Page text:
Diana Brandl looks back on the lessons learned from her first year living as a digital nomad

Austria – Slovenia – Croatia – Italy – Spain – Mexico – Thailand – Singapore – Dubai

These have been our destinations since my husband and I started our life as digital nomads. At the end of May 2022, we sold our house in Berlin and left everything behind.

“Are you nuts?”

Yes, we did get this reaction, but most people told us to chase our dreams, which we are currently doing. It is a huge privilege that we do not have to wait until we grow old to explore the world but can do so now, as we are flexible and have independence.

How Did It Begin?

For us, it was simply the right time. From our first thought of doing this during the pandemic in 2021 to the sale of our house, it only took three months. This was partly due to the high demand for real estate and partly due to the pandemic, which increased acceptance of working remotely. This was how my business was able to change.

Luckily, we were both committed to the idea 100%. This is crucial if you decide to become a digital nomad with your partner. Both of you need to be fully aware that this cannot be the dream of just one person in the relationship. Having clear conversations about goals, priorities and wellbeing is essential. You will each have different expectations when it comes to the life of a digital nomad: How often do we want to move on? Where will we stay – a van, an apartment? Luckily, we were aligned on all aspects.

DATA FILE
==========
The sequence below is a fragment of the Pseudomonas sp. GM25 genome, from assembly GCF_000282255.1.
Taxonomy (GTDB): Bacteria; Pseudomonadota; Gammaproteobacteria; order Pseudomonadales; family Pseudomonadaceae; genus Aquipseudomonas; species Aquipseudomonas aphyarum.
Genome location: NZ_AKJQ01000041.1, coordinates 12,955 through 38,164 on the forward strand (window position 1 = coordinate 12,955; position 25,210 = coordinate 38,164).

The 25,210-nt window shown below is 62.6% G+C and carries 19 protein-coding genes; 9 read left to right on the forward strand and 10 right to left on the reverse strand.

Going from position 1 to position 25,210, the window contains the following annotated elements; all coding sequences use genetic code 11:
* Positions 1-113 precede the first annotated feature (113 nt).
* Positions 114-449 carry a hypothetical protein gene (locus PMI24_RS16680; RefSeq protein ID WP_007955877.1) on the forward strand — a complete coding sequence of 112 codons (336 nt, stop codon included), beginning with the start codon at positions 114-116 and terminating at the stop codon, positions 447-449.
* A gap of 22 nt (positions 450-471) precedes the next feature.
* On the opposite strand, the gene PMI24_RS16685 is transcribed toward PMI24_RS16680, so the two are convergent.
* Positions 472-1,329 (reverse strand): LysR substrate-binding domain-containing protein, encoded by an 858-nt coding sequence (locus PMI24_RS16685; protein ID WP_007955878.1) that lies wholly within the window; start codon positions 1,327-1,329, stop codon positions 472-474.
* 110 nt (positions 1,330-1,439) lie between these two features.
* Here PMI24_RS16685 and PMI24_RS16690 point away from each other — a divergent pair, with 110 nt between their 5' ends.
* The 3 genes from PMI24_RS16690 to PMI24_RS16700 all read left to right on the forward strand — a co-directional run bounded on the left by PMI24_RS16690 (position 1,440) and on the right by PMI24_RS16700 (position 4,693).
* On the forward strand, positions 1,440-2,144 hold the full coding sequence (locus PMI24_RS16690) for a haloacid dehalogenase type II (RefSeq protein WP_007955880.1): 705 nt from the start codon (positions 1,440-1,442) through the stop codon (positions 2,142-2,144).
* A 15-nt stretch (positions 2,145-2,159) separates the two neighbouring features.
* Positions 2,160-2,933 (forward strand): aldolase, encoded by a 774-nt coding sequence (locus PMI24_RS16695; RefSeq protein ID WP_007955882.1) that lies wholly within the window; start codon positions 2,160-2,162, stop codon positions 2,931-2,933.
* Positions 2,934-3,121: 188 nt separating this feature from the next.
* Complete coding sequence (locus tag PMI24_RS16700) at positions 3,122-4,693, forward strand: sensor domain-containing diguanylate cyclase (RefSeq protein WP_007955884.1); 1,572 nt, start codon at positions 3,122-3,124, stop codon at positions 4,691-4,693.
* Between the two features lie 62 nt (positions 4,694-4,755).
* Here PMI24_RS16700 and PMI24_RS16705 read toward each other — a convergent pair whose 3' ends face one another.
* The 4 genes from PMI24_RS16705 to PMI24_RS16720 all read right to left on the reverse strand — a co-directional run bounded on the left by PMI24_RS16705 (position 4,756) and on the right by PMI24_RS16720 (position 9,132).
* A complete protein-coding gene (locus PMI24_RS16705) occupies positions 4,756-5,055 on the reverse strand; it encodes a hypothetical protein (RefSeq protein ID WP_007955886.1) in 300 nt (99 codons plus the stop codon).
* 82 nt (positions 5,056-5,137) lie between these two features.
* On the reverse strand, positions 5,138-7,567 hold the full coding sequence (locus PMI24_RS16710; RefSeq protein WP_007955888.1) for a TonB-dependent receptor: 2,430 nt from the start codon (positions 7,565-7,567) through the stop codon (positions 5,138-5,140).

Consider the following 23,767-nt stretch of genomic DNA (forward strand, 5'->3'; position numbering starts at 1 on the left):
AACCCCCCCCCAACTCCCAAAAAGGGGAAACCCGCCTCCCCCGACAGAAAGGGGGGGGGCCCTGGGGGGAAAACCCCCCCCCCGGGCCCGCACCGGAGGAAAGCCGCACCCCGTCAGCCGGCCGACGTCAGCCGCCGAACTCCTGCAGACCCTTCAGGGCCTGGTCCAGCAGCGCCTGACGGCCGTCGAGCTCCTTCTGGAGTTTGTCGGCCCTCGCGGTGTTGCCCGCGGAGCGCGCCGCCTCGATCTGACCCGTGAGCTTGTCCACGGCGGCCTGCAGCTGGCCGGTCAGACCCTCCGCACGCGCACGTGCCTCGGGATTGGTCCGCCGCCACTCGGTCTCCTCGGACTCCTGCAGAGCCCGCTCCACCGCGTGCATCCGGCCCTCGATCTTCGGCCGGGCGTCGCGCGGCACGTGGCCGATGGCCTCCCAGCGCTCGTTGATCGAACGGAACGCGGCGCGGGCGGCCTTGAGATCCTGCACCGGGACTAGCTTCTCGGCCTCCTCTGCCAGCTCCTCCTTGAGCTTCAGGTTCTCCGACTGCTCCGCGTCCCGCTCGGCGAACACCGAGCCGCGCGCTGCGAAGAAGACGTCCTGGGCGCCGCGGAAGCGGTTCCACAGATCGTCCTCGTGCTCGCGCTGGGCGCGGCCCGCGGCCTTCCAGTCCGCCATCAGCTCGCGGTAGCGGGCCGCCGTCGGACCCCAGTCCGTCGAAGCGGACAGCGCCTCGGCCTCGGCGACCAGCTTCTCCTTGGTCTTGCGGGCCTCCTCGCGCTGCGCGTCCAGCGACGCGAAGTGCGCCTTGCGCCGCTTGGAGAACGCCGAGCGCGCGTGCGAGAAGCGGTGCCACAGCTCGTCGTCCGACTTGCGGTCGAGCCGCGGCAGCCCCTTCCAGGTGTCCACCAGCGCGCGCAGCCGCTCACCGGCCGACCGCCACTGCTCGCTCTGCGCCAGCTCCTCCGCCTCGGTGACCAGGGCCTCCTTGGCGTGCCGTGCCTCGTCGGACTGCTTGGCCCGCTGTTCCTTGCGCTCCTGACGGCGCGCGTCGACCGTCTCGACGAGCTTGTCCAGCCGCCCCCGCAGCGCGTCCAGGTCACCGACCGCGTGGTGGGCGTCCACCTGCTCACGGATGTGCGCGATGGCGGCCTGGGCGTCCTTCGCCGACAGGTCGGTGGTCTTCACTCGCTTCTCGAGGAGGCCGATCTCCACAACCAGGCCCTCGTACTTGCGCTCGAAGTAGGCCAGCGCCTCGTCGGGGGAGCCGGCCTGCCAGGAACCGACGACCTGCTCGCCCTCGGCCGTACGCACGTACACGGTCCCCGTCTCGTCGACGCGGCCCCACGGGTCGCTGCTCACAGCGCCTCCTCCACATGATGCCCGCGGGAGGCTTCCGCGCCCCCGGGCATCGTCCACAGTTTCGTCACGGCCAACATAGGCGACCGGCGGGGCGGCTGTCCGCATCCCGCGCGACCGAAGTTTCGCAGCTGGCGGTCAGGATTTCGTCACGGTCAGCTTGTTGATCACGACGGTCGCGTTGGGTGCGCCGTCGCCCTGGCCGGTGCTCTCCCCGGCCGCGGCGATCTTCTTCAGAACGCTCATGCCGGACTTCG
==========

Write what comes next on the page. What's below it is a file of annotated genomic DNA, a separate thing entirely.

How Does Our System Work?

We change locations approximately every 4 to 6 weeks. We stay in vacation rentals and have become power users of Airbnb. For us, Airbnb offers the best selection and the best filtering options. At present, I don’t know of any other provider that also offers discounts on long-term rentals or where you can filter for items such as a workspace or a desk.

Germany is currently our safety net. We are registered in Germany, have our insurance, and pay taxes there. We love coming back occasionally and therefore are not ready to fully let go, as we know that the digital nomad phase will come to an end at some point. If Germany is then again an option – we will see. We may find our new home during our travels!

How we travel

Most of the time we are travelling by road across Europe. We usually travel by car towing a small trailer. We have three large and two small suitcases with us, as well as some moving boxes and many bags (I sometimes cannot believe this is actually our life inside a trailer). We have a bunch of technology in the car, from monitors to cables and various networking equipment, as you never know exactly what to expect.

Remote work checklist for your digital nomad experience

  • Electronics organizer
  • Portable charger
  • External hard drive
  • Lap desk
  • Cables
  • Spare laptop, headset, etc.

Check out Starlink, a satellite internet constellation operated by SpaceX, providing satellite internet access coverage to 47 countries. It also aims for global mobile phone service after 2023: https://www.starlink.com/

Internet speeds